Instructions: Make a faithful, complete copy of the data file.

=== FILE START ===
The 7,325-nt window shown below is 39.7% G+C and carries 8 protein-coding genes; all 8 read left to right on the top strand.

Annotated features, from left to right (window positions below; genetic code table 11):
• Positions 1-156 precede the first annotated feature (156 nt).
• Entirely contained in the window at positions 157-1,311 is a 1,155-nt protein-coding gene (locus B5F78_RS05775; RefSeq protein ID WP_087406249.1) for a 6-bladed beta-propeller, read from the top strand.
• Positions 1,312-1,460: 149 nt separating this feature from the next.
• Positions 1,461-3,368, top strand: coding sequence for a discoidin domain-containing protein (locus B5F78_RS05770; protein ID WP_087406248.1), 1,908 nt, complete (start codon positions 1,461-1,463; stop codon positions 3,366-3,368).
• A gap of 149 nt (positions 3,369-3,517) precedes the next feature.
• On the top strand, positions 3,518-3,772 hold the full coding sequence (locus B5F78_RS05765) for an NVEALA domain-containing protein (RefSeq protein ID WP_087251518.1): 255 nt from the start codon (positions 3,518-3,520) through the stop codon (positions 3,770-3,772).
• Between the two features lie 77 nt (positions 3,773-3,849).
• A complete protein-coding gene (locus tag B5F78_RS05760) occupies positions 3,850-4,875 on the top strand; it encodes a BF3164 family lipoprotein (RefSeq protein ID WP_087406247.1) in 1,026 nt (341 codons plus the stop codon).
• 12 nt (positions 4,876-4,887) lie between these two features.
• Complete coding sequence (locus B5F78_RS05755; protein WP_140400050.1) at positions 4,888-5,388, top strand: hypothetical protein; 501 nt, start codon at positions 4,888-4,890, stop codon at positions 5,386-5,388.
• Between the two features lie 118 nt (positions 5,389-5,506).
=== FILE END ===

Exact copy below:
The 7,325-nt window shown below is 39.7% G+C and carries 8 protein-coding genes; all 8 read left to right on the top strand.

Annotated features, from left to right (window positions below; genetic code table 11):
• Positions 1-156 precede the first annotated feature (156 nt).
• Entirely contained in the window at positions 157-1,311 is a 1,155-nt protein-coding gene (locus B5F78_RS05775; RefSeq protein ID WP_087406249.1) for a 6-bladed beta-propeller, read from the top strand.
• Positions 1,312-1,460: 149 nt separating this feature from the next.
• Positions 1,461-3,368, top strand: coding sequence for a discoidin domain-containing protein (locus B5F78_RS05770; protein ID WP_087406248.1), 1,908 nt, complete (start codon positions 1,461-1,463; stop codon positions 3,366-3,368).
• A gap of 149 nt (positions 3,369-3,517) precedes the next feature.
• On the top strand, positions 3,518-3,772 hold the full coding sequence (locus B5F78_RS05765) for an NVEALA domain-containing protein (RefSeq protein ID WP_087251518.1): 255 nt from the start codon (positions 3,518-3,520) through the stop codon (positions 3,770-3,772).
• Between the two features lie 77 nt (positions 3,773-3,849).
• A complete protein-coding gene (locus tag B5F78_RS05760) occupies positions 3,850-4,875 on the top strand; it encodes a BF3164 family lipoprotein (RefSeq protein ID WP_087406247.1) in 1,026 nt (341 codons plus the stop codon).
• 12 nt (positions 4,876-4,887) lie between these two features.
• Complete coding sequence (locus B5F78_RS05755; protein WP_140400050.1) at positions 4,888-5,388, top strand: hypothetical protein; 501 nt, start codon at positions 4,888-4,890, stop codon at positions 5,386-5,388.
• Between the two features lie 118 nt (positions 5,389-5,506).